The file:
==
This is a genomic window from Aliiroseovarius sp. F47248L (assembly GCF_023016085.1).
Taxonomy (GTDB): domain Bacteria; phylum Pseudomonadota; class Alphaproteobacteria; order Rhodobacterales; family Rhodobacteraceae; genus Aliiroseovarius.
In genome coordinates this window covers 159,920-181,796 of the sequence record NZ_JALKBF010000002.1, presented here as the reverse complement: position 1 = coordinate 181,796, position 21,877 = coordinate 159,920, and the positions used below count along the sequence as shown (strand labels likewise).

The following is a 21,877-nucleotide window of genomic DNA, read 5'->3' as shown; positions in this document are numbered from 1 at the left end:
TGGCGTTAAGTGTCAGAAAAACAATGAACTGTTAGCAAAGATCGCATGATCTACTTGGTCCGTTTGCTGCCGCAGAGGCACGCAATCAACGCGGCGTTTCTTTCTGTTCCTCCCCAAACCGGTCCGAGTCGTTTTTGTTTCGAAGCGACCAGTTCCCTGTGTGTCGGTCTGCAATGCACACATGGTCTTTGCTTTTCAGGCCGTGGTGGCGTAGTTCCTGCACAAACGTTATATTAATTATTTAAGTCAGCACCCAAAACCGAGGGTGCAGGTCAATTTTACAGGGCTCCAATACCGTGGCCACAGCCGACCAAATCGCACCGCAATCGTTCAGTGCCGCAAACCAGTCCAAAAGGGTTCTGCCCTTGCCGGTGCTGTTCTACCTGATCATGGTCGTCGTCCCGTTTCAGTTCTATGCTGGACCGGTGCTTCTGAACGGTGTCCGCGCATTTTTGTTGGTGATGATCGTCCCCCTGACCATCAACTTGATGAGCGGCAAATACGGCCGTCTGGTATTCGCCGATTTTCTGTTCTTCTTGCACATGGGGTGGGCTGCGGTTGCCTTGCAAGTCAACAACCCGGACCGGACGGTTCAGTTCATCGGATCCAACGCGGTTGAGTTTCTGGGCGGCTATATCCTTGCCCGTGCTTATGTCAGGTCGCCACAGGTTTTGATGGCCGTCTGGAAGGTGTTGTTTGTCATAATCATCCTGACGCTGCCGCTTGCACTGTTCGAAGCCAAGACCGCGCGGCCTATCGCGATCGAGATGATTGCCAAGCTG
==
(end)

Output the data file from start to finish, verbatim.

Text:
This is a genomic window from Aliiroseovarius sp. F47248L (assembly GCF_023016085.1).
Taxonomy (GTDB): domain Bacteria; phylum Pseudomonadota; class Alphaproteobacteria; order Rhodobacterales; family Rhodobacteraceae; genus Aliiroseovarius.
In genome coordinates this window covers 159,920-181,796 of the sequence record NZ_JALKBF010000002.1, presented here as the reverse complement: position 1 = coordinate 181,796, position 21,877 = coordinate 159,920, and the positions used below count along the sequence as shown (strand labels likewise).

The following is a 21,877-nucleotide window of genomic DNA, read 5'->3' as shown; positions in this document are numbered from 1 at the left end:
TGGCGTTAAGTGTCAGAAAAACAATGAACTGTTAGCAAAGATCGCATGATCTACTTGGTCCGTTTGCTGCCGCAGAGGCACGCAATCAACGCGGCGTTTCTTTCTGTTCCTCCCCAAACCGGTCCGAGTCGTTTTTGTTTCGAAGCGACCAGTTCCCTGTGTGTCGGTCTGCAATGCACACATGGTCTTTGCTTTTCAGGCCGTGGTGGCGTAGTTCCTGCACAAACGTTATATTAATTATTTAAGTCAGCACCCAAAACCGAGGGTGCAGGTCAATTTTACAGGGCTCCAATACCGTGGCCACAGCCGACCAAATCGCACCGCAATCGTTCAGTGCCGCAAACCAGTCCAAAAGGGTTCTGCCCTTGCCGGTGCTGTTCTACCTGATCATGGTCGTCGTCCCGTTTCAGTTCTATGCTGGACCGGTGCTTCTGAACGGTGTCCGCGCATTTTTGTTGGTGATGATCGTCCCCCTGACCATCAACTTGATGAGCGGCAAATACGGCCGTCTGGTATTCGCCGATTTTCTGTTCTTCTTGCACATGGGGTGGGCTGCGGTTGCCTTGCAAGTCAACAACCCGGACCGGACGGTTCAGTTCATCGGATCCAACGCGGTTGAGTTTCTGGGCGGCTATATCCTTGCCCGTGCTTATGTCAGGTCGCCACAGGTTTTGATGGCCGTCTGGAAGGTGTTGTTTGTCATAATCATCCTGACGCTGCCGCTTGCACTGTTCGAAGCCAAGACCGCGCGGCCTATCGCGATCGAGATGATTGCCAAGCTG